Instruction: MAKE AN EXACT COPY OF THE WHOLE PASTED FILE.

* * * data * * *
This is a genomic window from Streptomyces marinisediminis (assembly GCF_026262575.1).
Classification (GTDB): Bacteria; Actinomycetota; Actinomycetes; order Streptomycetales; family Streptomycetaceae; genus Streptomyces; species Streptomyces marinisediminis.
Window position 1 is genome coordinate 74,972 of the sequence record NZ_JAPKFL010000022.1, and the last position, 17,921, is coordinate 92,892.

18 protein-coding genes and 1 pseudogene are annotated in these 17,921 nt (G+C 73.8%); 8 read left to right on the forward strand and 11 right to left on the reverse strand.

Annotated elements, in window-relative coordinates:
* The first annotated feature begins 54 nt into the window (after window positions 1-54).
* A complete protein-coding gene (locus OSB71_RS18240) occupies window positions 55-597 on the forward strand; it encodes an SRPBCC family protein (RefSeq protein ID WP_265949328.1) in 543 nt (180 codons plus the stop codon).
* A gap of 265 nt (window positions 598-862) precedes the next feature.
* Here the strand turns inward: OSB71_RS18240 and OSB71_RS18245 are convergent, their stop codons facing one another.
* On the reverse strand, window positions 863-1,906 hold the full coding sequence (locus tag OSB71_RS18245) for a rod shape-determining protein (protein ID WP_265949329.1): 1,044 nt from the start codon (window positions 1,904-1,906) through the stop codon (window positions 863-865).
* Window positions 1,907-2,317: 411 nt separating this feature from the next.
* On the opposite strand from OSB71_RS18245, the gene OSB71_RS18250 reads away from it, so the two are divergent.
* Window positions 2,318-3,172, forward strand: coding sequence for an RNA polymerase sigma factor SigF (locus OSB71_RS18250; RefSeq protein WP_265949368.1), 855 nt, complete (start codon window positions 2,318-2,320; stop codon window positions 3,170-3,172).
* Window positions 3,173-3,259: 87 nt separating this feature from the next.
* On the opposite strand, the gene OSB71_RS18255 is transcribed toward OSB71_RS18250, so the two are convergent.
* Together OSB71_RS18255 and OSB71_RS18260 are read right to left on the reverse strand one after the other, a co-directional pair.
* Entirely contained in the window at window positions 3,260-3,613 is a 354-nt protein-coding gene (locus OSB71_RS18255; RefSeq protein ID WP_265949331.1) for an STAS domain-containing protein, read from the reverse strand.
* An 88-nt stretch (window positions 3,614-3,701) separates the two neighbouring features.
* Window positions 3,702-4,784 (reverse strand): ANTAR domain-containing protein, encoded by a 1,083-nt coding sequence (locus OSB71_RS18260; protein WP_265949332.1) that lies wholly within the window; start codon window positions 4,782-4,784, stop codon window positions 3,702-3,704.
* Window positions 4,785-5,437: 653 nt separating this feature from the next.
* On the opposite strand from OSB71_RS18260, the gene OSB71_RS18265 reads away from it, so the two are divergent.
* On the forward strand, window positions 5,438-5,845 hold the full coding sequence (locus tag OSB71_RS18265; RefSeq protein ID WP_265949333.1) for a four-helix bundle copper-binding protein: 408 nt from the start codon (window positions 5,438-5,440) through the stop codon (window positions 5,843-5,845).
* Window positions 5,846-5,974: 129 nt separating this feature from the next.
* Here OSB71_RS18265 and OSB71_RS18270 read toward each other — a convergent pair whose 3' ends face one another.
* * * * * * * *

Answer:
This is a genomic window from Streptomyces marinisediminis (assembly GCF_026262575.1).
Classification (GTDB): Bacteria; Actinomycetota; Actinomycetes; order Streptomycetales; family Streptomycetaceae; genus Streptomyces; species Streptomyces marinisediminis.
Window position 1 is genome coordinate 74,972 of the sequence record NZ_JAPKFL010000022.1, and the last position, 17,921, is coordinate 92,892.

18 protein-coding genes and 1 pseudogene are annotated in these 17,921 nt (G+C 73.8%); 8 read left to right on the forward strand and 11 right to left on the reverse strand.

Annotated elements, in window-relative coordinates:
* The first annotated feature begins 54 nt into the window (after window positions 1-54).
* A complete protein-coding gene (locus OSB71_RS18240) occupies window positions 55-597 on the forward strand; it encodes an SRPBCC family protein (RefSeq protein ID WP_265949328.1) in 543 nt (180 codons plus the stop codon).
* A gap of 265 nt (window positions 598-862) precedes the next feature.
* Here the strand turns inward: OSB71_RS18240 and OSB71_RS18245 are convergent, their stop codons facing one another.
* On the reverse strand, window positions 863-1,906 hold the full coding sequence (locus tag OSB71_RS18245) for a rod shape-determining protein (protein ID WP_265949329.1): 1,044 nt from the start codon (window positions 1,904-1,906) through the stop codon (window positions 863-865).
* Window positions 1,907-2,317: 411 nt separating this feature from the next.
* On the opposite strand from OSB71_RS18245, the gene OSB71_RS18250 reads away from it, so the two are divergent.
* Window positions 2,318-3,172, forward strand: coding sequence for an RNA polymerase sigma factor SigF (locus OSB71_RS18250; RefSeq protein WP_265949368.1), 855 nt, complete (start codon window positions 2,318-2,320; stop codon window positions 3,170-3,172).
* Window positions 3,173-3,259: 87 nt separating this feature from the next.
* On the opposite strand, the gene OSB71_RS18255 is transcribed toward OSB71_RS18250, so the two are convergent.
* Together OSB71_RS18255 and OSB71_RS18260 are read right to left on the reverse strand one after the other, a co-directional pair.
* Entirely contained in the window at window positions 3,260-3,613 is a 354-nt protein-coding gene (locus OSB71_RS18255; RefSeq protein ID WP_265949331.1) for an STAS domain-containing protein, read from the reverse strand.
* An 88-nt stretch (window positions 3,614-3,701) separates the two neighbouring features.
* Window positions 3,702-4,784 (reverse strand): ANTAR domain-containing protein, encoded by a 1,083-nt coding sequence (locus OSB71_RS18260; protein WP_265949332.1) that lies wholly within the window; start codon window positions 4,782-4,784, stop codon window positions 3,702-3,704.
* Window positions 4,785-5,437: 653 nt separating this feature from the next.
* On the opposite strand from OSB71_RS18260, the gene OSB71_RS18265 reads away from it, so the two are divergent.
* On the forward strand, window positions 5,438-5,845 hold the full coding sequence (locus tag OSB71_RS18265; RefSeq protein ID WP_265949333.1) for a four-helix bundle copper-binding protein: 408 nt from the start codon (window positions 5,438-5,440) through the stop codon (window positions 5,843-5,845).
* Window positions 5,846-5,974: 129 nt separating this feature from the next.
* Here OSB71_RS18265 and OSB71_RS18270 read toward each other — a convergent pair whose 3' ends face one another.